Guitar TAB is the linchpin of guitar playing. Understanding tablature will be essential for your guitar-playing journey. Stick around to see what it’s all about…
Guitar TAB: Lines and numbers, what do they mean?
Are you a beginner guitarist? Are you just starting the long and winding road of guitar playing? Well, you’ve come to the right place!
TAB, short for tabualture, is a great way of reading and understanding music for guitar. Benefiting beginners and virtuosos, guitar TAB is a universal language among players.
We’re going to delve into the details of guitar TAB, look at what it all means and how you’ll be able to use it with your everyday playing and tuition. Moreover, if you’re a beginner, then you might not have your first guitar yet. Here’s a great place to start:
Standard notation is great for musicians, it shows what to play and where to play it. However, all of those different lines on the stave can get confusing. Well, TAB is here to help.
Here, we’ve got six horizontal lines across the stave. Each line corresponds to a string on the guitar, be it acoustic or electric. It works just the same.
The line at the bottom of the stave represents our low E string. But why is that string at the bottom? Because it is the lowest in pitch. Therefore, the high E string is shown at the top of the stave. Outside of guitar TAB, the low E string is closest to your chin, whereas the high E is closest to the floor.
Okay, so now that we’ve looked at which string is each on the stave, we need to look at how we could play each string.
You’ve probably seen before that guitar TAB is a sequence of lines and numbers. We’ve looked at the lines, now to touch on the numbers part of the deal.
To show which string we need to play, you’ll see a number on that specific line. However, at the moment we’re looking at open strings. The number zero highlights that we need to play an open string.
Fantastic. Numbers and lines covered. Although, there’s just another element to it that’ll show us which frets to play.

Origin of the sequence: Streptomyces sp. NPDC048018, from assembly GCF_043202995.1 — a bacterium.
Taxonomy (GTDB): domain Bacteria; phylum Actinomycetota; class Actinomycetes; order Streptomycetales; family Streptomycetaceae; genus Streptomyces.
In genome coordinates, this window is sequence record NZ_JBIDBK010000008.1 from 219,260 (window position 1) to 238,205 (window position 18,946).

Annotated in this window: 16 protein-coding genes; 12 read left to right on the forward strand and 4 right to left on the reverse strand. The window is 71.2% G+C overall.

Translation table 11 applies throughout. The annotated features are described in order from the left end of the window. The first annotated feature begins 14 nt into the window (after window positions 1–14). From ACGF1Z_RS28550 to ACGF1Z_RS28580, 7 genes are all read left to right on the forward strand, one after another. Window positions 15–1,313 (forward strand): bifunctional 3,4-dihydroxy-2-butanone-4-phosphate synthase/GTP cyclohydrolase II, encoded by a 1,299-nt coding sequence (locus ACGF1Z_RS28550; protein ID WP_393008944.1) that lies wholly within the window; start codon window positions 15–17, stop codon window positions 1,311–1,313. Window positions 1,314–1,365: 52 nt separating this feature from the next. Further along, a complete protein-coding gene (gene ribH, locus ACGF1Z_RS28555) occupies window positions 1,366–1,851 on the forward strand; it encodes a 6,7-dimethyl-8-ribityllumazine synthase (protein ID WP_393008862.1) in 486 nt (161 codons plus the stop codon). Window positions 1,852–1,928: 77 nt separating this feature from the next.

If you’re familiar with your instrument, then you’ll know that each fret is numbered. 1, 2, 3 up to 20 and sometimes beyond. Furthermore, we can remember where some of the frets are by utilising the inlays on the fretboard. The first dot inlay shows us the 3rd fret, second the 5th, third the 7th, fourth the 9th and the fifth double dot would be the 12th fret.
Check out this example below, it shows various places on the neck across the stings.
Most of the time, guitarists will use chord box diagrams to initially learn chords. Although they’re really useful, it’d be quite difficult to squeeze one of these diagrams onto a piece of guitar TAB.
This is why we need to look at how chords are displayed on a stave. We know already that each line is a string, and a number is a specific fret. Usually, we’d only play one note at once. Contrastingly, we’d see and play multiple strings simultaneously when playing chords with TAB.
The same rules apply as before, however, this time we’d just need to play a few strings at the same time. Power chords come up frequently, and we know this because just two, or three, notes will be shown. The route, perfect fifth and potentially an octave. You’ll also see open and barre chords.
Guitar TAB: Peter Gunn Theme
What’ve we looked at so far then? Strings, frets and chords, all via the medium of guitar TAB. Let’s try and put some of those core skills into action.
Taken from the smash hit 1980 film, The Blues Brothers, this piece of music showcases some of what we’ve been looking at. Combining open strings with fretted notes on the stave.
Starting with an open E string, followed by a few frets, this is a great place for beginners to look when practising guitar TAB.
Guitar TAB: What’s Next?
Having taken a glimpse of the workings of guitar TAB, you’ll be on your way to learning some pretty cool riffs. Whether it’s a quick Google search for your favourite song, YouTube video, or in your guitar lessons, you’ll know how it all works!
If, like me, you like something physical, why not check out these? A couple of songbooks filled with TABs for some legendary guitar licks…